Adoptive transfer of immunoregulatory cells can prevent or ameliorate graft-versus-host disease (GVHD), which remains the main cause of nonrelapse mortality after allogeneic hematopoietic stem cell transplantation. Mucosal-associated invariant T (MAIT) cells were recently associated with tissue repair capacities and with lower rates of GVHD in humans. Here, we analyzed the immunosuppressive effect of MAIT cells in an in vitro model of alloreactivity and explored their adoptive transfer in a preclinical xenogeneic GVHD model. We found that MAIT cells, whether freshly purified or short-term expanded, dose-dependently inhibited proliferation and activation of alloreactive T cells. In immunodeficient mice injected with human PBMCs, MAIT cells greatly delayed GVHD onset and decreased severity when transferred early after PBMC injection but could also control ongoing GVHD when transferred at delayed time points. This effect was associated with decreased proliferation and effector function of human T cells infiltrating tissues of diseased mice and was correlated with lower circulating IFN-γ and TNF-α levels and increased IL-10 levels. MAIT cells acted partly in a contact-dependent manner, which likely required direct interaction of their T cell receptor with MHC class I–related molecule (MR1) induced on host-reactive T cells. These results support the setup of clinical trials using MAIT cells as universal therapeutic tools to control severe GVHD or mucosal inflammatory disorders.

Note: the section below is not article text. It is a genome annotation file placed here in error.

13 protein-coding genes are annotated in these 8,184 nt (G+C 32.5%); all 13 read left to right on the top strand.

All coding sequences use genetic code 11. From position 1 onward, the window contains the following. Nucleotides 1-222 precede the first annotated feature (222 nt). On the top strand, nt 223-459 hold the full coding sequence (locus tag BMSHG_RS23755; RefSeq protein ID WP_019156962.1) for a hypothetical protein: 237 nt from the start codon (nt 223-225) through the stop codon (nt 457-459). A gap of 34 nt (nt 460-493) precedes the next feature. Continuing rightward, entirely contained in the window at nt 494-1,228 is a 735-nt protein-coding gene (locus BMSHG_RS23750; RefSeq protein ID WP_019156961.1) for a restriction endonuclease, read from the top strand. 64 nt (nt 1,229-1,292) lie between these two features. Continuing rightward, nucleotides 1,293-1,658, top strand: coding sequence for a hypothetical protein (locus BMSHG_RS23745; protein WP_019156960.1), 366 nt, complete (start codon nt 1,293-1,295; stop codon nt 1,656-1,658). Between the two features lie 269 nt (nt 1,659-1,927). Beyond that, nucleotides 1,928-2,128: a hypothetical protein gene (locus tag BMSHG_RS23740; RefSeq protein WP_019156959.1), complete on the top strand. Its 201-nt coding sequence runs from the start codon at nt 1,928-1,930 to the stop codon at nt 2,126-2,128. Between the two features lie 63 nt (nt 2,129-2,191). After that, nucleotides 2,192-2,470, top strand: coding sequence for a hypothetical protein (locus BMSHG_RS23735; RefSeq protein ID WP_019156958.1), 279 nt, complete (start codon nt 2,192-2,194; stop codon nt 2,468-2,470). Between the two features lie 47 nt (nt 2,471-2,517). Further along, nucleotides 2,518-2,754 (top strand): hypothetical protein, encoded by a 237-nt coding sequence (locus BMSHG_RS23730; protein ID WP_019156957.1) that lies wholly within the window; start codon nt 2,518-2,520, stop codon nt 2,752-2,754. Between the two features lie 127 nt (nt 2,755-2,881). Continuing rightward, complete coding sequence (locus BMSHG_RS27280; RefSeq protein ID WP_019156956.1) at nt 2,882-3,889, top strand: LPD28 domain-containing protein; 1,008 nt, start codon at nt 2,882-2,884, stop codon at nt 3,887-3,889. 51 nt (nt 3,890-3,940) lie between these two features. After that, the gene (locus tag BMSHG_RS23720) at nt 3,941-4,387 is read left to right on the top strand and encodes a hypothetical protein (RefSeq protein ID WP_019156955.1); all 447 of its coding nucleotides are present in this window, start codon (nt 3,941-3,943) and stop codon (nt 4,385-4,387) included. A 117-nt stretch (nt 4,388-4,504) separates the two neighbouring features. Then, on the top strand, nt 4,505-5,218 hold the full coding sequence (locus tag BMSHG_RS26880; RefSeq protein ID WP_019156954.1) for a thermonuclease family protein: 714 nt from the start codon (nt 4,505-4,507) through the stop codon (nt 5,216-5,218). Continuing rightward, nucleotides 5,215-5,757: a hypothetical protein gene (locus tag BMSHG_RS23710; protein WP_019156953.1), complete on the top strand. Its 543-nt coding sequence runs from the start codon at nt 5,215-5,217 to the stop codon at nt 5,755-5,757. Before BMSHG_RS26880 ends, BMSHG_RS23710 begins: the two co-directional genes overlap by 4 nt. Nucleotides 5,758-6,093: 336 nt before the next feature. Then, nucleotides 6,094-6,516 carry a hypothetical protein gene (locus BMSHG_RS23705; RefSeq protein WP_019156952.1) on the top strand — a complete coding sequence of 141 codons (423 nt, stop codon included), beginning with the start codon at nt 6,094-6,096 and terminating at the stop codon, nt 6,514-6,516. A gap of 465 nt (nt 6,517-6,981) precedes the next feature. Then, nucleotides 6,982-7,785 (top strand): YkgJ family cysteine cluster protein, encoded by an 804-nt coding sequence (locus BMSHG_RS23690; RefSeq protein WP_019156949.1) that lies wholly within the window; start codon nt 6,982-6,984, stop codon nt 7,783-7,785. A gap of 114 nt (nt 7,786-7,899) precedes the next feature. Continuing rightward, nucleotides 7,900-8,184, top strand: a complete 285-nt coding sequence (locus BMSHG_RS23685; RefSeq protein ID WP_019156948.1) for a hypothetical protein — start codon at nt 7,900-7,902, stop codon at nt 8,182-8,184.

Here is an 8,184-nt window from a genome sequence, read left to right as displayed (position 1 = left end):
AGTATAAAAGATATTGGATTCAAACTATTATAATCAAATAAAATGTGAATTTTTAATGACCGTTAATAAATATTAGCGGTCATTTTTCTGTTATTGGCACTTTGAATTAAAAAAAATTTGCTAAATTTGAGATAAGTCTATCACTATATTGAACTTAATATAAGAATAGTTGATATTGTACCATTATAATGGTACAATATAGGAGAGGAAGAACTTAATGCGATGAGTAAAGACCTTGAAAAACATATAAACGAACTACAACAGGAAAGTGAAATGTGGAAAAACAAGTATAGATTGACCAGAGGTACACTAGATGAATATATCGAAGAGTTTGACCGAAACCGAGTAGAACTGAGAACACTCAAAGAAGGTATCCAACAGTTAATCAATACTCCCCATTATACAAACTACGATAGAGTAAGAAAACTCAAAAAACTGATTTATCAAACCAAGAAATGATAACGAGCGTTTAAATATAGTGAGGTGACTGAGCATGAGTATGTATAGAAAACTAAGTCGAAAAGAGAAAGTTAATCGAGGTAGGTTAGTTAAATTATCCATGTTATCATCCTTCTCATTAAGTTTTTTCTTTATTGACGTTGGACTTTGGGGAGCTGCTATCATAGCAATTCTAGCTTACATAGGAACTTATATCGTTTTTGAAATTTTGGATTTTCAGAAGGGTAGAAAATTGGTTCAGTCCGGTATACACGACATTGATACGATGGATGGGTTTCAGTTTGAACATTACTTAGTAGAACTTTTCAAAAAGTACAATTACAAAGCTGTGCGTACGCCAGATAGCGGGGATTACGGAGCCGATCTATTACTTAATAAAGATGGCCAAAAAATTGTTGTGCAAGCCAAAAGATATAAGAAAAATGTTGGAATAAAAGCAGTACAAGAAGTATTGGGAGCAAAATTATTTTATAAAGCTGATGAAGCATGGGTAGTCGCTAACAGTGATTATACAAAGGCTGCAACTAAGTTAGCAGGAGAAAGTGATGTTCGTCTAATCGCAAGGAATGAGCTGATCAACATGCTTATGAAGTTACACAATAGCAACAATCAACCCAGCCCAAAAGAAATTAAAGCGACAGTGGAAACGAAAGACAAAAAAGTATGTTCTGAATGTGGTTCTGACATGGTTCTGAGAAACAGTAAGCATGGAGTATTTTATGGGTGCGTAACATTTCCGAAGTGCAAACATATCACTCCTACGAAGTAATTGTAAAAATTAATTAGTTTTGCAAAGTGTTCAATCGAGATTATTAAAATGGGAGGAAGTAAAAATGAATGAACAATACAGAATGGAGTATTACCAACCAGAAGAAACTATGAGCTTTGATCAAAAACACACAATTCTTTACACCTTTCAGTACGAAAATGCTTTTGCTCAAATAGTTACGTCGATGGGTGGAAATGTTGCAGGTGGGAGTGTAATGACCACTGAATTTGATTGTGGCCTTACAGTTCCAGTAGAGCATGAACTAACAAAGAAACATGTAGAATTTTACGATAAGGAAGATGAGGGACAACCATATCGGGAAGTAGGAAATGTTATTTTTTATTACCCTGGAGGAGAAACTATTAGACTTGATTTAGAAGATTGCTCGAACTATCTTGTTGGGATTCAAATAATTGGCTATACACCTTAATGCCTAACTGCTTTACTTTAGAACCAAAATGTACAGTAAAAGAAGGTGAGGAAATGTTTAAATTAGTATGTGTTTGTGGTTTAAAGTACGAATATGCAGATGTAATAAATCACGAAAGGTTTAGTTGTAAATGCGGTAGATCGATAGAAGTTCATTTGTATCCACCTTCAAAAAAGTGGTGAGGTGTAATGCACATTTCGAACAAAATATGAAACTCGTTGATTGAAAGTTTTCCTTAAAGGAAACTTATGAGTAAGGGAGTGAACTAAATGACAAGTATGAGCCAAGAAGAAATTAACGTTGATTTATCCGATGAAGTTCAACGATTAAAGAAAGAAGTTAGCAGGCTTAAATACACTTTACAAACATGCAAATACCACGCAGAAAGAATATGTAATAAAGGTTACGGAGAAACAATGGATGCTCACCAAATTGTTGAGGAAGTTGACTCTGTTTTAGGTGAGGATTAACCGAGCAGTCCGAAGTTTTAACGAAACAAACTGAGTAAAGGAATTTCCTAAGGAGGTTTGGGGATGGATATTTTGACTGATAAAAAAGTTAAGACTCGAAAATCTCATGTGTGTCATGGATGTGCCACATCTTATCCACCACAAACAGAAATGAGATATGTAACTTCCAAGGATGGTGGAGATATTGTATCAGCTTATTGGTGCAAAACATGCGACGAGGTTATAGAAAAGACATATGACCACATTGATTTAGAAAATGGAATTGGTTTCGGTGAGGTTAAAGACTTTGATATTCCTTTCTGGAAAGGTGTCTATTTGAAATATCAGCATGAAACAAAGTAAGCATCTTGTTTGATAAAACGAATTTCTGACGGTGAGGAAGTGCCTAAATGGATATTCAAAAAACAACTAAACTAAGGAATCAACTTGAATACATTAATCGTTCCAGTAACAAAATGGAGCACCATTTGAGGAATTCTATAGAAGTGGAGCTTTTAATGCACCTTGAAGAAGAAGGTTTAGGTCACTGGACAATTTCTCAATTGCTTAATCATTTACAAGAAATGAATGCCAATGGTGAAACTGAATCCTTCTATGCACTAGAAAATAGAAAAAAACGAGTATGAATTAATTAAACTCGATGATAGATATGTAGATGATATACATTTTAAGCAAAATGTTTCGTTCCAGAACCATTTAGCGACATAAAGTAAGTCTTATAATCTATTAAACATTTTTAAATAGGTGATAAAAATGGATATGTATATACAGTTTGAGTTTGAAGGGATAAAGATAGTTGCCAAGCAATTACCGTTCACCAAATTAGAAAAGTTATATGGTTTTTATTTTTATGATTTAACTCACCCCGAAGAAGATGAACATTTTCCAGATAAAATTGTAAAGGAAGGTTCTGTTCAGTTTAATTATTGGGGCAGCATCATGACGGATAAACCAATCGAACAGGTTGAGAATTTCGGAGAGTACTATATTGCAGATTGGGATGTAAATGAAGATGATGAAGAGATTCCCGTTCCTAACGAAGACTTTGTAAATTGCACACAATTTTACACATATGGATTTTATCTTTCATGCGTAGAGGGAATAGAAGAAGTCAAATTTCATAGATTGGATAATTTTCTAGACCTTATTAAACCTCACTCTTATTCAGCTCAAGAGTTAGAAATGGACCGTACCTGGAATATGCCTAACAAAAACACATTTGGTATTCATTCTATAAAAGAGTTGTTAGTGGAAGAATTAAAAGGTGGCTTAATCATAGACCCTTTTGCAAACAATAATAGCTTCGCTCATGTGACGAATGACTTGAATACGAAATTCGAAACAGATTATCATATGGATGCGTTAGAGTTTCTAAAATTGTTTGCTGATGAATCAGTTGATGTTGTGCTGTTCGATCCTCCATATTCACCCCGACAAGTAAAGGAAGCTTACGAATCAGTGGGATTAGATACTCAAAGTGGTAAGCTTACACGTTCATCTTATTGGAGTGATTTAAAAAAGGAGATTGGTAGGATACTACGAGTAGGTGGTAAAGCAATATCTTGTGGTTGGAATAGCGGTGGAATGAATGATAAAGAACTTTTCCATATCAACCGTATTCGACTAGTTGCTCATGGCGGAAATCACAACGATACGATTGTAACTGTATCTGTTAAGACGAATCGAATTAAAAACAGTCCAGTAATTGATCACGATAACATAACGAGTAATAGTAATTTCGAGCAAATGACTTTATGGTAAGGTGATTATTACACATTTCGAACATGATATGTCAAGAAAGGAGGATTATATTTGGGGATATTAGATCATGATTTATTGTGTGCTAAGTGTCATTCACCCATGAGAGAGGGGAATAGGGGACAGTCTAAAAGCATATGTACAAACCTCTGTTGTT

Nana Talvard-Balland, Marion Lambert, Mathieu F. Chevalier, Norbert Minet, Marion Salou, Marie Tourret, Armelle Bohineust, Idan Milo, Véronique Parietti, Thomas Yvorra, Gérard Socié, Olivier Lantz, Sophie Caillat-Zucman


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